Each yoga teacher has his or her sayings. When Laura at Nishkama Yoga guides us into a pose that isn’t one of her favorites, she tells us that pose “burns her cookies”. It’s when you’re in a pose that seriously challenges you – more in an emotional/mental way than a physical one.
For me, that pose is pigeon pose. This hip opener works so much more than that. In the pose, you are stretching every muscle you can think of in your legs, and with proper alignment, continues to open the top half of your body. If you have loose hips, getting your front foot parallel with the top of your mat comes easy.
This is just the start of numerous variations that you can take in this pose. If you are very open in the hips and hamstrings, you can take that front leg out and stretch it long for a variation on the splits. Since I’m super bendy in my back, taking pigeon pose into a backbend is extremely gratifying for me. I could spend all day in these variations:
But my cookies start burning when I’m asked to do the simplest thing in pigeon: to fold forward over my front leg:
Get me outstretched and things start bubbling up. My eyebrows get furrowed. The level of crankiness that arises from my being is frightening. I want to start kicking puppies and other cute creatures. I become someone very opposite than the loving individual that stood on her yoga mat a moment earlier. So what is it about this variation that causes me so much grief?
First, the hips are an area of the body where we let stress accumulate. (Or as Laura says, we store our sh*t there.) With so many muscles and body functions coming together in one area of the body, it’s no wonder that our hips are the junk drawer of our body. So in this hip opener, you are opening that junk drawer of emotions. And if you haven’t opened your hips in awhile, the junk is just overflowing ready to flow out. And if you’re a runner, your hips are more likely to be tighter than most because of the movement related to that activity (AKA square hips doing the same motion repeatedly).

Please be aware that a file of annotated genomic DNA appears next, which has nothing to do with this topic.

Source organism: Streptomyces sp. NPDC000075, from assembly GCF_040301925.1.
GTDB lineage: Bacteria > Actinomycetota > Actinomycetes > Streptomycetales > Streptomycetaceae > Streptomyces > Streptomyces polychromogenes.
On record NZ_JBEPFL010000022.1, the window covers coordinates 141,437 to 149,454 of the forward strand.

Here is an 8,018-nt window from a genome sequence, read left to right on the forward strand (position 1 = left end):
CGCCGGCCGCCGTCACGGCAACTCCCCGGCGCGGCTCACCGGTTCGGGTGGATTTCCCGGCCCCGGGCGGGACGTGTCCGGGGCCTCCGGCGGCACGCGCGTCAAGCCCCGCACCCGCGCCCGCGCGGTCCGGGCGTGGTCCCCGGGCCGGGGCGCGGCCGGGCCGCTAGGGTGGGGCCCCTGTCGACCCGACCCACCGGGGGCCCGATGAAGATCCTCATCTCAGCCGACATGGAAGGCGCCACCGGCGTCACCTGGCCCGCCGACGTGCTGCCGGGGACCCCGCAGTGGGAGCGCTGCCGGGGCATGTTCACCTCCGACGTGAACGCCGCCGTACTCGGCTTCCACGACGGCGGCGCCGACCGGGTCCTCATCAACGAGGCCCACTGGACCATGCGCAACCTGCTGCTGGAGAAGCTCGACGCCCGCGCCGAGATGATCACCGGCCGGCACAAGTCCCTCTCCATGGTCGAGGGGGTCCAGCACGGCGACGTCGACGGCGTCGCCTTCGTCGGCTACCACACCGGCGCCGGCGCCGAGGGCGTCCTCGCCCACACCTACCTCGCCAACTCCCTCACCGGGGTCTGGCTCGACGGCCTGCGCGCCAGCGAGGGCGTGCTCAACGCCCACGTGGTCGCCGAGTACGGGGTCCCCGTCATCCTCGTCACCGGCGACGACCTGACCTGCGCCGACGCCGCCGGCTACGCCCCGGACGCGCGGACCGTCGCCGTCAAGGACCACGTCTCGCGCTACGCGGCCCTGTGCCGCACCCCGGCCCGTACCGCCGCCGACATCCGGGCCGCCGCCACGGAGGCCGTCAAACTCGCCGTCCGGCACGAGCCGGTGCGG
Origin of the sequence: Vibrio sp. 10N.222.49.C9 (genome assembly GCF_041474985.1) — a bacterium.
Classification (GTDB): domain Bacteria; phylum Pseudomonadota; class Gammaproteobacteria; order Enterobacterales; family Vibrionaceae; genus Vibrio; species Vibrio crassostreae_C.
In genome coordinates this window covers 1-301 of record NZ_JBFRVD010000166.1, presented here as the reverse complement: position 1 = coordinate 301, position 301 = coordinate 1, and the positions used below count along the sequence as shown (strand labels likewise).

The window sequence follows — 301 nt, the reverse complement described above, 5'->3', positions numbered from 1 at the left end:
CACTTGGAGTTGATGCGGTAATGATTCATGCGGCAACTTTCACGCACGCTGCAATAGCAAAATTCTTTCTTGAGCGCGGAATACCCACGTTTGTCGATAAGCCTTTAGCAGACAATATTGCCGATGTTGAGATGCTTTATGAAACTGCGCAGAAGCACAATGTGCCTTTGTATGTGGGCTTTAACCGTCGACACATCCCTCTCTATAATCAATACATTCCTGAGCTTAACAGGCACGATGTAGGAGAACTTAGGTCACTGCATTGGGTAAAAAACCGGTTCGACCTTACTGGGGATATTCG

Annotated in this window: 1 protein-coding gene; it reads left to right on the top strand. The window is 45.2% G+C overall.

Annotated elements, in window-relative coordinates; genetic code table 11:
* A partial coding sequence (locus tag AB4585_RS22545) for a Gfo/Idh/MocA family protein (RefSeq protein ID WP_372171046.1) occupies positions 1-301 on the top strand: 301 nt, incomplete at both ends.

Back bending is a very heart opening process. As an people-loving and embracing person, I open myself to people fairly easily – therefore the ease of the backbend variations for me. On the other hand, forward folding in any position forces the yogi to look inward, making them aware of what’s inside them. If you are holding guilt or self-doubt, you are forced to deal with that head on.
So some basic math: a hip opener + forward folding = a yogi taking a look at all those bottled up emotions inside of themselves.
But if you know me, I don’t want to look at that sh*t inside me. Remember my preferred coping mechanism of distraction? From that post: I don’t like unhappiness. I don’t like arguments. I don’t like being uncomfortable. If it’s not the status quo, I am uneasy and am always doing one of two things: trying to fix it or ignoring it.
So instead of settling into the pose and focusing on my breathe, I fidget. A lot…
- I try to move my front leg to a better position.
- I try readjusting my back leg. But it’s usually where it’s supposed to be.
- I make sure my hips are aligned properly.
- I try a different arm placement in the fold.
- Then I fidget some more.
- Then I get lazy and lean into my one side to make the stretch easier – usually to be moved back to alignment by my instructor.
And after all that, I’m finally forced to just lay there in the pose. I’m forced to JUST BE. And as that happens, the emotions pop up – many things I don’t want to deal with. I can’t always hold pigeon for the entire time because of those series of thoughts and emotional moments that arise.
Some days, you just don’t have the courage to deal with what you’re storing within your being. But on the days I can, I focus on my mantra of “I am present” and that makes those moments easier. I need to remember it’s okay to feel those emotions and to let them go as soon as I recognize them. So as much as I dislike it, my path to self-awareness includes many travels to pigeon pose.
I can’t say the hip openers are my favorite parts of class. But I know they are always followed by some back bending, so my balance is quickly restored. And after a nice camel or wheel, I’ve always learned something about myself in those final moments before savasana.
What’s the pose or activity that “burns your cookies”? How do you get through those moments?